Xiaomi has today launched yet another budget phone, the Redmi 6 Pro, in China. We say yet another and it’s only right because the phone packs in routine specs at a bargain price.
The Redmi 6 Pro, if you haven’t read about it already, comes with a 5.84-inch Full HD+ display with a 19:9 aspect ratio. Yes, it has a notch. It is powered by – wait for it – Xiaomi’s much-loved Snapdragon 625 SoC, paired with up to 4GB RAM and 64GB internal storage. This is the same as many Xiaomi phones in the market right now, so what exactly sets this one apart? As far as we can see the only differentiating factor is the notch.
The Redmi 6 Pro, from what we can see, is a remodeled Redmi Note 5 (also known as Redmi 5 Plus in China) with a dual-camera setup and a notched display. And if you want to talk about the dual-camera setup, that’s also not new to Redmi phones. The feature, and the camera placement have been seen on many Xiaomi phones this year.
And Xiaomi’s strategy has perplexed me. Why is the Chinese giant trying so hard to recycle the same specs with yet another Redmi phone that’s not so different than its predecessors?
Xiaomi: The New Samsung?
Xiaomi has replaced Samsung as the king of the hill for smartphones in India, but it’s also taken on one of Samsung’s worst traits. If you recall Samsung’s budget phones from 4-5 years ago, they were oddly similar to each other and did not have too many differentiating points.
Today, Samsung continues to recycle specs to churn out new models, but not at the same frenzied pace of circa 2013. We have a recent example in the form of 2016’s Galaxy J7 Prime and Galaxy On Nxt, which, if you delve into the specs sheet, are obviously the same device with a different name. The Galaxy J7 Prime was launched before the Galaxy On Nxt, but the latter is cheaper and boasts of more storage.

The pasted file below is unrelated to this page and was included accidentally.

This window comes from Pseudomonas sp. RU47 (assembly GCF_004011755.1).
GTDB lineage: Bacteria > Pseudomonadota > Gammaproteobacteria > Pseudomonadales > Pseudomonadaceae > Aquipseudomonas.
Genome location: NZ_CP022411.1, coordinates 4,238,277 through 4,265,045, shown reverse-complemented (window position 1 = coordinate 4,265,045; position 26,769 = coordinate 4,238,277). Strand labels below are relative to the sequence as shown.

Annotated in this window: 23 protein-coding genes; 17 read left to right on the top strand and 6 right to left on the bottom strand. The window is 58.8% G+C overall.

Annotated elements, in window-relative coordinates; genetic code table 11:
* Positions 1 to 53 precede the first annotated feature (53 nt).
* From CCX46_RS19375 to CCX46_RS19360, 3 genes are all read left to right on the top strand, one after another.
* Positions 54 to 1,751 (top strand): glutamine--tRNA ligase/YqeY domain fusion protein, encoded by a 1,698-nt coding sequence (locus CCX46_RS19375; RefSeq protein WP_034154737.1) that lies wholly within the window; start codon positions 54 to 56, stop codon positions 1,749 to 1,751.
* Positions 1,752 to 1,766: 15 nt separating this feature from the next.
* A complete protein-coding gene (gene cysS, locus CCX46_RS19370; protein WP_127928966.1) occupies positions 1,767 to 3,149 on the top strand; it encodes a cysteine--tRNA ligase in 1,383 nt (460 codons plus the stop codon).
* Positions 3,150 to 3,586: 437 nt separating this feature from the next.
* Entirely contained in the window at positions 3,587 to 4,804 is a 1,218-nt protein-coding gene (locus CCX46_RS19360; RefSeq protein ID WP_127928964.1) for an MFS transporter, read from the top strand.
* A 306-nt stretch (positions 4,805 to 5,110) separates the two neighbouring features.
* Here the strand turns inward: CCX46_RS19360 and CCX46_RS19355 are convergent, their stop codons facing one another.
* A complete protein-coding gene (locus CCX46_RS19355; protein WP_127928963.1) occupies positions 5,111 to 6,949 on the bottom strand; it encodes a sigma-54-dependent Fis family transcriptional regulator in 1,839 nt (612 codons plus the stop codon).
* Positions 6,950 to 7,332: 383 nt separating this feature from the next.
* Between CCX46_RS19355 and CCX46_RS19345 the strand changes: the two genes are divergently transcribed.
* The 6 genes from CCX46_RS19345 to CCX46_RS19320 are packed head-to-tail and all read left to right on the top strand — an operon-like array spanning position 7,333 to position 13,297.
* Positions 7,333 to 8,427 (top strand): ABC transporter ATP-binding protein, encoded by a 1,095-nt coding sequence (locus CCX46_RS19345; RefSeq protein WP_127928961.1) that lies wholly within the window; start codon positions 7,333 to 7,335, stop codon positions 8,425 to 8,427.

The major difference here was that Galaxy On Nxt was launched as an online-exclusive on Flipkart to lure the youth as opposed to the offline market, where the Galaxy J7 Prime was present to satisfy the needs of the consumers.
Competing Against Itself
And Xiaomi has now started treading down the same path, which brings us to why it’s eating into sales of its phones.
We had already picked on this trend a few weeks ago and Xiaomi just added to our list with the Redmi 6 Pro. Yes, the Snapdragon 625 offers a great price to performance ratio for Xiaomi that helps the company keep costs down. But Xiaomi has templatized the design to the point where we can’t tell one phone from the other – thankfully the notch ‘helps’.
Xiaomi is also confusing customers by providing them with a variety of options that are not really different. They all have the same Redmi brand, and fall in the same price segment. There are minimal differences to quibble over, but essentially they are the same phone, and it’s getting really tiresome at this point.
What do you think of Xiaomi’s approach and its new phones? I’m not a fan of it and we are tired of seeing the same specs and similar design. Let us know what your opinion is in the comments below.